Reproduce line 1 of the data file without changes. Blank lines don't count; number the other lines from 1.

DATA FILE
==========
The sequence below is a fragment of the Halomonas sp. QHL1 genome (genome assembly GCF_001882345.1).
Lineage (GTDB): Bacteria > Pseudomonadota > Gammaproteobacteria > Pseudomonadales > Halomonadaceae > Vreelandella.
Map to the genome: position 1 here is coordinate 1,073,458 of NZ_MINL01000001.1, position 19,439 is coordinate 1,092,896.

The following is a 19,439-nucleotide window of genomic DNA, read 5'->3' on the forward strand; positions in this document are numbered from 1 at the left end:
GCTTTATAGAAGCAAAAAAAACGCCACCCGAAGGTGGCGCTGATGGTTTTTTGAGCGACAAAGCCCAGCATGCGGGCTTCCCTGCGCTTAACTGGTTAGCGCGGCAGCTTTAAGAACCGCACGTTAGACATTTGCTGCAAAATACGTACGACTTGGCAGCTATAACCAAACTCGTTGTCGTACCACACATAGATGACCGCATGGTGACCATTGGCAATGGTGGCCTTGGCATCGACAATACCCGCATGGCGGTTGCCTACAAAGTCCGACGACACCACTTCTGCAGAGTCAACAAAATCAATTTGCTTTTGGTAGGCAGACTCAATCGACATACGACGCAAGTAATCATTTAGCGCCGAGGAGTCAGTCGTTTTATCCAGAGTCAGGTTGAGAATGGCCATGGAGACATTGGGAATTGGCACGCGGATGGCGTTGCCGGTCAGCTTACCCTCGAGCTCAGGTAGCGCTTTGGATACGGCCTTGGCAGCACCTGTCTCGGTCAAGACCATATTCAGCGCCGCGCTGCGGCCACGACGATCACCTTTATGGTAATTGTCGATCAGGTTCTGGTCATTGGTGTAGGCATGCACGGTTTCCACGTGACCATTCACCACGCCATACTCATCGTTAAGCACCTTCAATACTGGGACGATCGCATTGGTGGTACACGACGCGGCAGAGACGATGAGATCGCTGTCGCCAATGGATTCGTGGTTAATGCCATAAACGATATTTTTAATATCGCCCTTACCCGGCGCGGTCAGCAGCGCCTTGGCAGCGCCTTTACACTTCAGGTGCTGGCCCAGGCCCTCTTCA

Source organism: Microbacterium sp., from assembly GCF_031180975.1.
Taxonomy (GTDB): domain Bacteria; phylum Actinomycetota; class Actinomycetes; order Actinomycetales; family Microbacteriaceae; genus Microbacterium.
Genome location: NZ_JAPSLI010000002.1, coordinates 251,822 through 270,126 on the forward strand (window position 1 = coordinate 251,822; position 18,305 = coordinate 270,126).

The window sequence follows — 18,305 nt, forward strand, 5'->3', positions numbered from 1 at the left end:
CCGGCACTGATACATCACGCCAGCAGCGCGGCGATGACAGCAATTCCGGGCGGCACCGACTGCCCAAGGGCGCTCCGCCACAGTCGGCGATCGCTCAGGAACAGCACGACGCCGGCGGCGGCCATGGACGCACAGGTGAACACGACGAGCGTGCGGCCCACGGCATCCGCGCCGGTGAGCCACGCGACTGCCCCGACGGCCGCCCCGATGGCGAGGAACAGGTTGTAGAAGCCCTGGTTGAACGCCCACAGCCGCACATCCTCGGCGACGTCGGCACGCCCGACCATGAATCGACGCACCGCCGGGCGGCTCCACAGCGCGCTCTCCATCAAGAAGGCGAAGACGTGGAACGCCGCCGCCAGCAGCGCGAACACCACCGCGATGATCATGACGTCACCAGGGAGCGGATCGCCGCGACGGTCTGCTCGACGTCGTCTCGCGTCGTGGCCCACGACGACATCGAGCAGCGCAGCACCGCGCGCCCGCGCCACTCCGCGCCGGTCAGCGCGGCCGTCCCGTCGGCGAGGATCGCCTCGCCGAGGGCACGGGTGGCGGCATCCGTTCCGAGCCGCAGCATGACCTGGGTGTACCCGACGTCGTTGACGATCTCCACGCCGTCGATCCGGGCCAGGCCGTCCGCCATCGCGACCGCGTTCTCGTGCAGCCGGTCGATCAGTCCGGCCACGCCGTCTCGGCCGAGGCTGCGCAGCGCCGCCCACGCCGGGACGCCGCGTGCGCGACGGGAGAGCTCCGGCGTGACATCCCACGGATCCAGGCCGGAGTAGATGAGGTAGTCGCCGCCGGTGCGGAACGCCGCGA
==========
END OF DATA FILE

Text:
The sequence below is a fragment of the Halomonas sp. QHL1 genome (genome assembly GCF_001882345.1).